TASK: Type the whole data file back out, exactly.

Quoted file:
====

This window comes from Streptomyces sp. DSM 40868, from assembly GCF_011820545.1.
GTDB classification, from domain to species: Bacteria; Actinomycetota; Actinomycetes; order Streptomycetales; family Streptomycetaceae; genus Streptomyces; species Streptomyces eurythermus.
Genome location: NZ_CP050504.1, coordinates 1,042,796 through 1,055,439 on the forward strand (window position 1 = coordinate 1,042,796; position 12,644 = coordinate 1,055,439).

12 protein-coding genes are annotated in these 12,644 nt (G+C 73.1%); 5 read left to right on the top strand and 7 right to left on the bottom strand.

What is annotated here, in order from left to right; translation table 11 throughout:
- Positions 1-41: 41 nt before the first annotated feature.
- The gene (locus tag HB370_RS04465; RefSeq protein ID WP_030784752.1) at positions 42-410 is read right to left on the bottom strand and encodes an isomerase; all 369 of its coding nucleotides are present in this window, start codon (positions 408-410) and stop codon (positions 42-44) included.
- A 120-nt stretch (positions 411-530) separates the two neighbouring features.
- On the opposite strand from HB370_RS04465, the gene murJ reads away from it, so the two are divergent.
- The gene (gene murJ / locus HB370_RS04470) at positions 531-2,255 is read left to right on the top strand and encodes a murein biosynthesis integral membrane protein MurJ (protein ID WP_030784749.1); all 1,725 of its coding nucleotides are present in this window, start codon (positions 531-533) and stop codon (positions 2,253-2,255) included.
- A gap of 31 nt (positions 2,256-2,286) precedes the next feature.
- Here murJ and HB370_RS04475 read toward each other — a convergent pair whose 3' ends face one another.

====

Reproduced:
This window comes from Streptomyces sp. DSM 40868, from assembly GCF_011820545.1.
GTDB classification, from domain to species: Bacteria; Actinomycetota; Actinomycetes; order Streptomycetales; family Streptomycetaceae; genus Streptomyces; species Streptomyces eurythermus.
Genome location: NZ_CP050504.1, coordinates 1,042,796 through 1,055,439 on the forward strand (window position 1 = coordinate 1,042,796; position 12,644 = coordinate 1,055,439).

12 protein-coding genes are annotated in these 12,644 nt (G+C 73.1%); 5 read left to right on the top strand and 7 right to left on the bottom strand.

What is annotated here, in order from left to right; translation table 11 throughout:
- Positions 1-41: 41 nt before the first annotated feature.
- The gene (locus tag HB370_RS04465; RefSeq protein ID WP_030784752.1) at positions 42-410 is read right to left on the bottom strand and encodes an isomerase; all 369 of its coding nucleotides are present in this window, start codon (positions 408-410) and stop codon (positions 42-44) included.
- A 120-nt stretch (positions 411-530) separates the two neighbouring features.
- On the opposite strand from HB370_RS04465, the gene murJ reads away from it, so the two are divergent.
- The gene (gene murJ / locus HB370_RS04470) at positions 531-2,255 is read left to right on the top strand and encodes a murein biosynthesis integral membrane protein MurJ (protein ID WP_030784749.1); all 1,725 of its coding nucleotides are present in this window, start codon (positions 531-533) and stop codon (positions 2,253-2,255) included.
- A gap of 31 nt (positions 2,256-2,286) precedes the next feature.
- Here murJ and HB370_RS04475 read toward each other — a convergent pair whose 3' ends face one another.